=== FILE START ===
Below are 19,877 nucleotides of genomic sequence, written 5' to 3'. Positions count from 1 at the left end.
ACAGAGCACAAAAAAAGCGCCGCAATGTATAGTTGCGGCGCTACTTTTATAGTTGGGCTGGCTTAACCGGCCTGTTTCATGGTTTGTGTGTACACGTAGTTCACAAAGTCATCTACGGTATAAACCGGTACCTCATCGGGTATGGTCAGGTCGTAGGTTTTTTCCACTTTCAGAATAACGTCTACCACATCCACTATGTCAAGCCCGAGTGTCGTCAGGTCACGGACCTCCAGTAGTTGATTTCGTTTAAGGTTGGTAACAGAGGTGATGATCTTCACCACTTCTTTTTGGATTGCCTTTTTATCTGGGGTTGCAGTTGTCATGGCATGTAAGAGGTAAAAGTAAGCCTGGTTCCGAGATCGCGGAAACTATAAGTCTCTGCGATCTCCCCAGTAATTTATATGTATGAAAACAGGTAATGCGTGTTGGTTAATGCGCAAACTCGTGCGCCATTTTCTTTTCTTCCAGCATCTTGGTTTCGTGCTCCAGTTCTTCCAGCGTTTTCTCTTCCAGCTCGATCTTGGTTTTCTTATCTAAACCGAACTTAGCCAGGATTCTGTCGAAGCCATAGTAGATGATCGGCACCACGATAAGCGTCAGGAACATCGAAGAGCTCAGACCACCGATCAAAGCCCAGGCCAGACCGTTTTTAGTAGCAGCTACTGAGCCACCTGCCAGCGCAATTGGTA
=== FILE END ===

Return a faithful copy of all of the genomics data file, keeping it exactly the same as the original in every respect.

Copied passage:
Below are 19,877 nucleotides of genomic sequence, written 5' to 3'. Positions count from 1 at the left end.
ACAGAGCACAAAAAAAGCGCCGCAATGTATAGTTGCGGCGCTACTTTTATAGTTGGGCTGGCTTAACCGGCCTGTTTCATGGTTTGTGTGTACACGTAGTTCACAAAGTCATCTACGGTATAAACCGGTACCTCATCGGGTATGGTCAGGTCGTAGGTTTTTTCCACTTTCAGAATAACGTCTACCACATCCACTATGTCAAGCCCGAGTGTCGTCAGGTCACGGACCTCCAGTAGTTGATTTCGTTTAAGGTTGGTAACAGAGGTGATGATCTTCACCACTTCTTTTTGGATTGCCTTTTTATCTGGGGTTGCAGTTGTCATGGCATGTAAGAGGTAAAAGTAAGCCTGGTTCCGAGATCGCGGAAACTATAAGTCTCTGCGATCTCCCCAGTAATTTATATGTATGAAAACAGGTAATGCGTGTTGGTTAATGCGCAAACTCGTGCGCCATTTTCTTTTCTTCCAGCATCTTGGTTTCGTGCTCCAGTTCTTCCAGCGTTTTCTCTTCCAGCTCGATCTTGGTTTTCTTATCTAAACCGAACTTAGCCAGGATTCTGTCGAAGCCATAGTAGATGATCGGCACCACGATAAGCGTCAGGAACATCGAAGAGCTCAGACCACCGATCAAAGCCCAGGCCAGACCGTTTTTAGTAGCAGCTACTGAGCCACCTGCCAGCGCAATTGGTA